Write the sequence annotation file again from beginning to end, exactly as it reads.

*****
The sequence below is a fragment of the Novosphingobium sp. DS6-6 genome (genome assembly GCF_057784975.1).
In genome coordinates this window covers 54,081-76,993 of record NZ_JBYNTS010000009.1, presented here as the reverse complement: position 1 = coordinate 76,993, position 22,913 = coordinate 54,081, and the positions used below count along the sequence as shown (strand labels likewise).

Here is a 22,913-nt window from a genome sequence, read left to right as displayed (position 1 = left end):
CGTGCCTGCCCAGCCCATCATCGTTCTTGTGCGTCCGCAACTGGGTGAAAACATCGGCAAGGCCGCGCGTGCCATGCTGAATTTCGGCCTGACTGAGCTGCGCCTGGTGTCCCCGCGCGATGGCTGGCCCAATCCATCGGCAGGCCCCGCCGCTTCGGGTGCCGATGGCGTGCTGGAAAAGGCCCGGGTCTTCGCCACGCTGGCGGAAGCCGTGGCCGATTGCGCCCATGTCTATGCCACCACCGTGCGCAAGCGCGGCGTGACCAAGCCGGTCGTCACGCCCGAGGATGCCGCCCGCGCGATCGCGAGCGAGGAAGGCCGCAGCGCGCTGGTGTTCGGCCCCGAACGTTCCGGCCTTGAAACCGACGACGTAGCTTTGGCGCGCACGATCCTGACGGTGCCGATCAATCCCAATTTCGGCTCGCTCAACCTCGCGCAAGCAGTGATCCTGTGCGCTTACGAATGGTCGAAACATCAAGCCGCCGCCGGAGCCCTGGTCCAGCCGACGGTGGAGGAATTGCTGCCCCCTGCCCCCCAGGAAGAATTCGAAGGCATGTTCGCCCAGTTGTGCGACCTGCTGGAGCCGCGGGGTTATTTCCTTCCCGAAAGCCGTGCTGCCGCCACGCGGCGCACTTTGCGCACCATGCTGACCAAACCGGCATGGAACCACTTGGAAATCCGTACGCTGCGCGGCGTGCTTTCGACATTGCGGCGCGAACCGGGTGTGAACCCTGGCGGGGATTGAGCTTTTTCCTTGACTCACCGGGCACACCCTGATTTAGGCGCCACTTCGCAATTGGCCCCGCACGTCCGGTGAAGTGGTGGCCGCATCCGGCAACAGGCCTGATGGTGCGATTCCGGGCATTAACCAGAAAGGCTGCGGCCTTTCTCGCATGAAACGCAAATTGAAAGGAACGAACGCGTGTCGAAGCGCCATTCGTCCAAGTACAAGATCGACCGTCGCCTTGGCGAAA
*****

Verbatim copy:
The sequence below is a fragment of the Novosphingobium sp. DS6-6 genome (genome assembly GCF_057784975.1).
In genome coordinates this window covers 54,081-76,993 of record NZ_JBYNTS010000009.1, presented here as the reverse complement: position 1 = coordinate 76,993, position 22,913 = coordinate 54,081, and the positions used below count along the sequence as shown (strand labels likewise).

Here is a 22,913-nt window from a genome sequence, read left to right as displayed (position 1 = left end):
CGTGCCTGCCCAGCCCATCATCGTTCTTGTGCGTCCGCAACTGGGTGAAAACATCGGCAAGGCCGCGCGTGCCATGCTGAATTTCGGCCTGACTGAGCTGCGCCTGGTGTCCCCGCGCGATGGCTGGCCCAATCCATCGGCAGGCCCCGCCGCTTCGGGTGCCGATGGCGTGCTGGAAAAGGCCCGGGTCTTCGCCACGCTGGCGGAAGCCGTGGCCGATTGCGCCCATGTCTATGCCACCACCGTGCGCAAGCGCGGCGTGACCAAGCCGGTCGTCACGCCCGAGGATGCCGCCCGCGCGATCGCGAGCGAGGAAGGCCGCAGCGCGCTGGTGTTCGGCCCCGAACGTTCCGGCCTTGAAACCGACGACGTAGCTTTGGCGCGCACGATCCTGACGGTGCCGATCAATCCCAATTTCGGCTCGCTCAACCTCGCGCAAGCAGTGATCCTGTGCGCTTACGAATGGTCGAAACATCAAGCCGCCGCCGGAGCCCTGGTCCAGCCGACGGTGGAGGAATTGCTGCCCCCTGCCCCCCAGGAAGAATTCGAAGGCATGTTCGCCCAGTTGTGCGACCTGCTGGAGCCGCGGGGTTATTTCCTTCCCGAAAGCCGTGCTGCCGCCACGCGGCGCACTTTGCGCACCATGCTGACCAAACCGGCATGGAACCACTTGGAAATCCGTACGCTGCGCGGCGTGCTTTCGACATTGCGGCGCGAACCGGGTGTGAACCCTGGCGGGGATTGAGCTTTTTCCTTGACTCACCGGGCACACCCTGATTTAGGCGCCACTTCGCAATTGGCCCCGCACGTCCGGTGAAGTGGTGGCCGCATCCGGCAACAGGCCTGATGGTGCGATTCCGGGCATTAACCAGAAAGGCTGCGGCCTTTCTCGCATGAAACGCAAATTGAAAGGAACGAACGCGTGTCGAAGCGCCATTCGTCCAAGTACAAGATCGACCGTCGCCTTGGCGAAA